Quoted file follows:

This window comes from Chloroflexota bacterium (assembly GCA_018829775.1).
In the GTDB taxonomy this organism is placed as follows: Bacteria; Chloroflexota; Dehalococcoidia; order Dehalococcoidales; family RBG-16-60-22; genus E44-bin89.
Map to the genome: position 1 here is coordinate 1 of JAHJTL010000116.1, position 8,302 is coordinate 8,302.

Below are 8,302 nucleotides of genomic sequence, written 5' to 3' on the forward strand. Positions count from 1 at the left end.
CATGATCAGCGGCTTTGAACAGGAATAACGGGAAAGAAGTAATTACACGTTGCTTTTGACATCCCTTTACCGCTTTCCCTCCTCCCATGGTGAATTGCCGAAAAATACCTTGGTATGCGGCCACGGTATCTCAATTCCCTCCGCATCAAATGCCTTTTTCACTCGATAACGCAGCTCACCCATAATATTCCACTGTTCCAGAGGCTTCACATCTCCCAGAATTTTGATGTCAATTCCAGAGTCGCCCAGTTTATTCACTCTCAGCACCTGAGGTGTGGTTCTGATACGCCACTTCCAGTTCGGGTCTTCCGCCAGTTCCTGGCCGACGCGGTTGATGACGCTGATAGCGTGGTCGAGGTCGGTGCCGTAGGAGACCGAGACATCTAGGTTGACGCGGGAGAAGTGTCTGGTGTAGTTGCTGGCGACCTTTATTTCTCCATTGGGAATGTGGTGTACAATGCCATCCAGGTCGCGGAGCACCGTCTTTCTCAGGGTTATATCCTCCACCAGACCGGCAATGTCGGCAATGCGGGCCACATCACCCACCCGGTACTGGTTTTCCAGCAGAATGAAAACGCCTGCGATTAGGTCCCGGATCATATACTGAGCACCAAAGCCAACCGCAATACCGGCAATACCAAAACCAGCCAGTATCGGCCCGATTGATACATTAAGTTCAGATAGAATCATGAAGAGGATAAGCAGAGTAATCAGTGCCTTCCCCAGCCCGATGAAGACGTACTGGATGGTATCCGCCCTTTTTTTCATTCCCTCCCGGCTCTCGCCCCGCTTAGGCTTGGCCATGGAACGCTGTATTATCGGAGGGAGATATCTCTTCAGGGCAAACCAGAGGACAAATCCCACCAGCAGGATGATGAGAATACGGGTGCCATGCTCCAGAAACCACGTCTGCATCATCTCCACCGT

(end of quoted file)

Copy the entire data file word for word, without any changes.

This window comes from Chloroflexota bacterium (assembly GCA_018829775.1).
In the GTDB taxonomy this organism is placed as follows: Bacteria; Chloroflexota; Dehalococcoidia; order Dehalococcoidales; family RBG-16-60-22; genus E44-bin89.
Map to the genome: position 1 here is coordinate 1 of JAHJTL010000116.1, position 8,302 is coordinate 8,302.

Below are 8,302 nucleotides of genomic sequence, written 5' to 3' on the forward strand. Positions count from 1 at the left end.
CATGATCAGCGGCTTTGAACAGGAATAACGGGAAAGAAGTAATTACACGTTGCTTTTGACATCCCTTTACCGCTTTCCCTCCTCCCATGGTGAATTGCCGAAAAATACCTTGGTATGCGGCCACGGTATCTCAATTCCCTCCGCATCAAATGCCTTTTTCACTCGATAACGCAGCTCACCCATAATATTCCACTGTTCCAGAGGCTTCACATCTCCCAGAATTTTGATGTCAATTCCAGAGTCGCCCAGTTTATTCACTCTCAGCACCTGAGGTGTGGTTCTGATACGCCACTTCCAGTTCGGGTCTTCCGCCAGTTCCTGGCCGACGCGGTTGATGACGCTGATAGCGTGGTCGAGGTCGGTGCCGTAGGAGACCGAGACATCTAGGTTGACGCGGGAGAAGTGTCTGGTGTAGTTGCTGGCGACCTTTATTTCTCCATTGGGAATGTGGTGTACAATGCCATCCAGGTCGCGGAGCACCGTCTTTCTCAGGGTTATATCCTCCACCAGACCGGCAATGTCGGCAATGCGGGCCACATCACCCACCCGGTACTGGTTTTCCAGCAGAATGAAAACGCCTGCGATTAGGTCCCGGATCATATACTGAGCACCAAAGCCAACCGCAATACCGGCAATACCAAAACCAGCCAGTATCGGCCCGATTGATACATTAAGTTCAGATAGAATCATGAAGAGGATAAGCAGAGTAATCAGTGCCTTCCCCAGCCCGATGAAGACGTACTGGATGGTATCCGCCCTTTTTTTCATTCCCTCCCGGCTCTCGCCCCGCTTAGGCTTGGCCATGGAACGCTGTATTATCGGAGGGAGATATCTCTTCAGGGCAAACCAGAGGACAAATCCCACCAGCAGGATGATGAGAATACGGGTGCCATGCTCCAGAAACCACGTCTGCATCATCTCCACCGT